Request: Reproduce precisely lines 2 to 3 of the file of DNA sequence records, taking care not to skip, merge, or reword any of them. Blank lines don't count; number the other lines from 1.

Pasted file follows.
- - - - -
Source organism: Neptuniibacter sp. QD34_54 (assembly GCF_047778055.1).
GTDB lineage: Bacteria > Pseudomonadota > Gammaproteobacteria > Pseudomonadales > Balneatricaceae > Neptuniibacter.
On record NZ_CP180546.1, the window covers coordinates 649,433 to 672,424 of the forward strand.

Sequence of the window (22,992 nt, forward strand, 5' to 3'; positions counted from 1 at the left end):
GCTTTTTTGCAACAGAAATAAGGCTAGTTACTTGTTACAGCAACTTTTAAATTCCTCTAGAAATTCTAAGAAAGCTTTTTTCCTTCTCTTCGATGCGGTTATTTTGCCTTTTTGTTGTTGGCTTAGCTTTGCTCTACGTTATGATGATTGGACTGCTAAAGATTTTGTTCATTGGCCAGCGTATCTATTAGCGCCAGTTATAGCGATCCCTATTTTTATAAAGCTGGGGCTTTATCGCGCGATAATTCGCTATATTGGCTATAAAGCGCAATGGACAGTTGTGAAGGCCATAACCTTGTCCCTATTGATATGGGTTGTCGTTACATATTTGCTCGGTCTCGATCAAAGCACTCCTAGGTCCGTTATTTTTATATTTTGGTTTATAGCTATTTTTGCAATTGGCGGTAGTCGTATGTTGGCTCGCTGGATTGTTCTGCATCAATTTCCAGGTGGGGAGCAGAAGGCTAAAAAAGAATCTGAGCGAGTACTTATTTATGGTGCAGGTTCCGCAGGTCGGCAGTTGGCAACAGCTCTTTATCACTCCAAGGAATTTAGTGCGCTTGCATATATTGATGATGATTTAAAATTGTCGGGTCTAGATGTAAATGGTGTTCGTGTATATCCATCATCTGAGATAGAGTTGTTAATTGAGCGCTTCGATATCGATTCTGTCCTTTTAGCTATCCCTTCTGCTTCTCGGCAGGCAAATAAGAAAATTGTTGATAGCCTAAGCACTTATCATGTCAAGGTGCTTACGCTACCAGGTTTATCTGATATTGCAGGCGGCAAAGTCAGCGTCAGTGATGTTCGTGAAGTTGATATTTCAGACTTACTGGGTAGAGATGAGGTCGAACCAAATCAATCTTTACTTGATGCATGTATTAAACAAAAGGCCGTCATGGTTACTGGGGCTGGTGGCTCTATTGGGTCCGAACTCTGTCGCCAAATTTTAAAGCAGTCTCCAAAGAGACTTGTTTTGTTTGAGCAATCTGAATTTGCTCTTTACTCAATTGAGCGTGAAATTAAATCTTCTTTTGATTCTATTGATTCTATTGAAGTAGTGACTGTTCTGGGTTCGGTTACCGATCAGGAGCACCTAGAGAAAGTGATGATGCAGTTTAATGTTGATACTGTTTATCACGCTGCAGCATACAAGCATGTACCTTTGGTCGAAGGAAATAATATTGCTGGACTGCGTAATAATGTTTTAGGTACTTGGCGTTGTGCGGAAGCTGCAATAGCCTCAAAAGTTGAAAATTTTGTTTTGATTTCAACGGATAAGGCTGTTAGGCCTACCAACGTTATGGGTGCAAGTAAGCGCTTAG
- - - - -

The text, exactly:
GTDB lineage: Bacteria > Pseudomonadota > Gammaproteobacteria > Pseudomonadales > Balneatricaceae > Neptuniibacter.
On record NZ_CP180546.1, the window covers coordinates 649,433 to 672,424 of the forward strand.